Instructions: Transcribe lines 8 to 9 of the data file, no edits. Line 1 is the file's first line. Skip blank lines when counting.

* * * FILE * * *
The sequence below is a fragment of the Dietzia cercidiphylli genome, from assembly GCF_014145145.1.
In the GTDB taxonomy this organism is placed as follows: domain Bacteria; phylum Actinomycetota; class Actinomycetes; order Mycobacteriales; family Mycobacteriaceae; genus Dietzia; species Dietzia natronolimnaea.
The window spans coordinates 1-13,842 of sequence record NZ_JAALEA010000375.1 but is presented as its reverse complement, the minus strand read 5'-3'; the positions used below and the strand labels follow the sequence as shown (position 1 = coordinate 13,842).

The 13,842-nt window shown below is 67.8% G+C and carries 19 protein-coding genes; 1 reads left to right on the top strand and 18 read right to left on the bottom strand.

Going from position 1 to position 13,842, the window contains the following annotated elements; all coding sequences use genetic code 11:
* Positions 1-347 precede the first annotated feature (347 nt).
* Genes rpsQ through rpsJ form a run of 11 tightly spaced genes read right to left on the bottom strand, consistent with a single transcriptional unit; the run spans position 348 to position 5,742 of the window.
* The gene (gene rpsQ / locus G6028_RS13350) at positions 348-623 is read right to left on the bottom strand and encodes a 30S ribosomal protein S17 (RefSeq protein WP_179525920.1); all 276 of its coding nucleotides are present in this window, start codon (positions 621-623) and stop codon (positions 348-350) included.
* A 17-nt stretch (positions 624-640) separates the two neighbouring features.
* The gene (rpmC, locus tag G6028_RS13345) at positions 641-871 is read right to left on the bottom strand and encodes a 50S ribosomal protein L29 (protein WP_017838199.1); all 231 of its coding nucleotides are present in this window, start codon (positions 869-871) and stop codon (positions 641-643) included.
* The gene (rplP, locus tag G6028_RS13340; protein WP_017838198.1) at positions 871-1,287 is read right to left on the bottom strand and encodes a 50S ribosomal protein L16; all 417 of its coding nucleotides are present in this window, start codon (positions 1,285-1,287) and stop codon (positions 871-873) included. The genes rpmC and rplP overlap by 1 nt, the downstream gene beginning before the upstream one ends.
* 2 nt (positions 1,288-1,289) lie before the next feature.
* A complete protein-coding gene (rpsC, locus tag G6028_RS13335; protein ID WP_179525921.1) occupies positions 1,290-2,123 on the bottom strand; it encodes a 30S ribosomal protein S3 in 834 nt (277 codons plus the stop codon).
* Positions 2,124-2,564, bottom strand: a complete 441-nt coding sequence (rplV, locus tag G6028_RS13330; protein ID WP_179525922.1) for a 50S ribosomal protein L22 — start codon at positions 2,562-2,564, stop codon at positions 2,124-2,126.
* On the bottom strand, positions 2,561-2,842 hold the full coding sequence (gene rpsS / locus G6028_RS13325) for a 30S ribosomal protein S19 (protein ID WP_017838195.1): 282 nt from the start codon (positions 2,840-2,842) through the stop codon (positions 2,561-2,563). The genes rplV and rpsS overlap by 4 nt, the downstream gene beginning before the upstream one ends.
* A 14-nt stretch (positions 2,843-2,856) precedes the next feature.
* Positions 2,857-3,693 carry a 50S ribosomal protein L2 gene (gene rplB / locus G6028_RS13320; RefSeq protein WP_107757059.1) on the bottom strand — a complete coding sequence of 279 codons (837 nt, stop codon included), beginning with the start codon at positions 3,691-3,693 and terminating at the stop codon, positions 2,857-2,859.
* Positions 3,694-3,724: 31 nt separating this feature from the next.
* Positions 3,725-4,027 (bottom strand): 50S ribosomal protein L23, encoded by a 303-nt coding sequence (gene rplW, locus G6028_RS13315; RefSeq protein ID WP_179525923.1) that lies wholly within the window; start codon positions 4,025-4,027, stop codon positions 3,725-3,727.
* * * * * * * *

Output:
* The gene (gene rpsQ / locus G6028_RS13350) at positions 348-623 is read right to left on the bottom strand and encodes a 30S ribosomal protein S17 (RefSeq protein WP_179525920.1); all 276 of its coding nucleotides are present in this window, start codon (positions 621-623) and stop codon (positions 348-350) included.
* A 17-nt stretch (positions 624-640) separates the two neighbouring features.